Nepal | September 23, 2019

NCP’s commitment prompts FNJ to suspend protest

• Media Council Bill

Himalayan News Service

Kathmandu, July 9

Khimlal Bhattarai, chief whip of ruling Nepal Communist Party (NCP) in the National Assembly, today said NCP lawmakers were serious about the concerns and issues raised by the Federation of Nepali Journalists on the provisions in Nepal Media Council Bill.

Issuing a press statement, Bhattarai said the NCP, which holds majority in the upper house of the Parliament, was committed to addressing the contentious provisions in the bill as per the constitution and parliamentary process. The government had registered the bill at the secretariat of the National Assembly on May 10, but was yet to table it in the house.

“We would like to clarify that the NCP lawmakers are committed to reach an amicable conclusion on the provisions of the bills related to media, registered in the upper house by holding consultation with the FNJ and concerned stakeholders,” the statement read.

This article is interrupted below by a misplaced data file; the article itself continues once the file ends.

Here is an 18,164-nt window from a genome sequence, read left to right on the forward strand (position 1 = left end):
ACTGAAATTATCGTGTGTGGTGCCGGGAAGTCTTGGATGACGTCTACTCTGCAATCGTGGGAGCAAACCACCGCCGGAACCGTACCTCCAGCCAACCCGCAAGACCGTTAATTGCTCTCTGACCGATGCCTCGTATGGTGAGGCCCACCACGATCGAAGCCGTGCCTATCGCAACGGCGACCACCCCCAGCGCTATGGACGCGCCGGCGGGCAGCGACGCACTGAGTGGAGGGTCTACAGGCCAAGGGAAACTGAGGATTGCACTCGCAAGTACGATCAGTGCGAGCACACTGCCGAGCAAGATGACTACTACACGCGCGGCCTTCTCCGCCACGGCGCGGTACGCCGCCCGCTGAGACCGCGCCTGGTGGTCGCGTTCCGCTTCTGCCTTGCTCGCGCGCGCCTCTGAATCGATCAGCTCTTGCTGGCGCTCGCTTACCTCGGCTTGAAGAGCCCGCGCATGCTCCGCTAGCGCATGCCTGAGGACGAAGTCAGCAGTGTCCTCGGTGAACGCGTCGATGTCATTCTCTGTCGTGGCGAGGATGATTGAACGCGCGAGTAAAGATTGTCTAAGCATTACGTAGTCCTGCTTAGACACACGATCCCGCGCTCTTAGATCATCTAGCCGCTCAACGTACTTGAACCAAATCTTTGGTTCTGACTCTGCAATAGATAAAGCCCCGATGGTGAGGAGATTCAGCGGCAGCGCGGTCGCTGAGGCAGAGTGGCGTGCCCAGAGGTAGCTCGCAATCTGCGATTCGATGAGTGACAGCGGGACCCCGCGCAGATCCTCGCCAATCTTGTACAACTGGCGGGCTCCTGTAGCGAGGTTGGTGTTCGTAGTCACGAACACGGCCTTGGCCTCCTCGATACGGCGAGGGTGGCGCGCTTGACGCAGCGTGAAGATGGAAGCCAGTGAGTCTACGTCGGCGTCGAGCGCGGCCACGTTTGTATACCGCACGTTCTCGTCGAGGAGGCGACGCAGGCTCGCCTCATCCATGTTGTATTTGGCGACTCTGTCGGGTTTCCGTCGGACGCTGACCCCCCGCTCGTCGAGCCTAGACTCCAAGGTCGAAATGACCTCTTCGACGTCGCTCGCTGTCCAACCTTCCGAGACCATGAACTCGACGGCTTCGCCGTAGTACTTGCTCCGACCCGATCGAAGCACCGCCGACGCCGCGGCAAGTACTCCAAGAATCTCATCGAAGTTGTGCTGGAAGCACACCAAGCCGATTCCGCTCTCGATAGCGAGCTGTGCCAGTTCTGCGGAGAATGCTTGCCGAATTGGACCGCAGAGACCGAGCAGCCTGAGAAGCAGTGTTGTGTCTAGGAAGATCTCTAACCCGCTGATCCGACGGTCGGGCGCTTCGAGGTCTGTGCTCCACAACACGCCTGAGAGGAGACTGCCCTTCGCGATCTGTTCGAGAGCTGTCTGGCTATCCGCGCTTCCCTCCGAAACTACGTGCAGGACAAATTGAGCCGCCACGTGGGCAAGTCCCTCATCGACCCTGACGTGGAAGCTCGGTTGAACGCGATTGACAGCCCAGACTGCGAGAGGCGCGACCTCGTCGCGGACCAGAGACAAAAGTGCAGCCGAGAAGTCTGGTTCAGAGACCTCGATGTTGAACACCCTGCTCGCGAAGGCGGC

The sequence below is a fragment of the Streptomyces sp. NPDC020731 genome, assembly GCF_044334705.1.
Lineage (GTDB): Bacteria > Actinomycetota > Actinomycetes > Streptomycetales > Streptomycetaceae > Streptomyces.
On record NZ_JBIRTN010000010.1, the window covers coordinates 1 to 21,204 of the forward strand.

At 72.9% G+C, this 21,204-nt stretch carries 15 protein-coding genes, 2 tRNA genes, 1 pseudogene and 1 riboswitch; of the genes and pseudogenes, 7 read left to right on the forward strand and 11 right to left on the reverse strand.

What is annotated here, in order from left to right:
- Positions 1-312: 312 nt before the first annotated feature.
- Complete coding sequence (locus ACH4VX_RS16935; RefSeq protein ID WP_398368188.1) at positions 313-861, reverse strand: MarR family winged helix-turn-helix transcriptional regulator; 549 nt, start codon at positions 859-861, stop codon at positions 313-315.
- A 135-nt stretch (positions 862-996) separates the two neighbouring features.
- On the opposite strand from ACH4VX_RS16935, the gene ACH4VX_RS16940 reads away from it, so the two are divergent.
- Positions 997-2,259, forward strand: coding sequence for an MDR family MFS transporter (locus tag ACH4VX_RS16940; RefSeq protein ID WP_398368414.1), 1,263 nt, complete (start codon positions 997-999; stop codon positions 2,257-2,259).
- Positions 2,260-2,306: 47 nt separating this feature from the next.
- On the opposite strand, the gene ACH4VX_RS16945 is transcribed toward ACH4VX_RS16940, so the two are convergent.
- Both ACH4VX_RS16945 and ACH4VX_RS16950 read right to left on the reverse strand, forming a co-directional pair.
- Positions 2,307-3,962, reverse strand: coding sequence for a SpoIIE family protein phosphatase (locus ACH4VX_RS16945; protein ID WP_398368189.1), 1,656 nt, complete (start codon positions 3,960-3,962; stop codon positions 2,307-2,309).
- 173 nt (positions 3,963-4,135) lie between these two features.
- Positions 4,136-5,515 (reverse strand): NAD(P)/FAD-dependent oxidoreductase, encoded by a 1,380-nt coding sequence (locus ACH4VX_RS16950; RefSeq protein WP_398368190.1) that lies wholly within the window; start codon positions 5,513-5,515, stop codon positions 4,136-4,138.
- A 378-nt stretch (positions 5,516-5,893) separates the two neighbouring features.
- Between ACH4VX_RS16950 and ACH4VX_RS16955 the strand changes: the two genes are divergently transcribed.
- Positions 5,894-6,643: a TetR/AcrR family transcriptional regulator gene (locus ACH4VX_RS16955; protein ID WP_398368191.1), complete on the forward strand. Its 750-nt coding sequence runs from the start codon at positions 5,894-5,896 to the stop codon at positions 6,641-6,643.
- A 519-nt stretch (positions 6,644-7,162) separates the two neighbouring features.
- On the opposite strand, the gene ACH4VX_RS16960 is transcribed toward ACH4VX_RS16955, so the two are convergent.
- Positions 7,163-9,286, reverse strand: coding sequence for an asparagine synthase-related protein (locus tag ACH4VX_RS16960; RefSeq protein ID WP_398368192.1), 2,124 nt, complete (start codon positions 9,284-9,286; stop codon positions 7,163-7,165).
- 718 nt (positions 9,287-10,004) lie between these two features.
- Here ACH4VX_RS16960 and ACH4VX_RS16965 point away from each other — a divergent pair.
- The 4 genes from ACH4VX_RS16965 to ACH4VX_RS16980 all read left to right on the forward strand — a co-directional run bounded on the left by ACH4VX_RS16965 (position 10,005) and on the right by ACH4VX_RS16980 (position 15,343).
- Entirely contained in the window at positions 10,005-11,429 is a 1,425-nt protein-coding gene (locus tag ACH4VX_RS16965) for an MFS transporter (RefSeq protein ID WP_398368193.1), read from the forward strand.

It has also appealed to the umbrella organisation of journalists to call off its protest programme.

FNJ has suspended the remaining programmes of its third phase of protest being organised against the bill after the NCP lawmakers in the upper house made a written commitment to address its demands. “As the parliamentary party of the ruling NCP expressed commitment to address issues raised, we have suspended ongoing programmes under the third phase of protest,” a press release issued by the FNJ said.

FNJ and media fraternity have taken a serious objection to the provisions in the bill, which they said were intended to curtail press freedom. The bill stipulates a provision of fine of up to one million rupees on media outlets, editors, publishers and journalists if they are found guilty of damaging someone’s reputation. It also proposes punishment for violating the code of conduct, which include suspending press identity cards of mediapersons, and downgrading the classification of print media outlets.

 


A version of this article appears in print on July 10, 2019 of The Himalayan Times.


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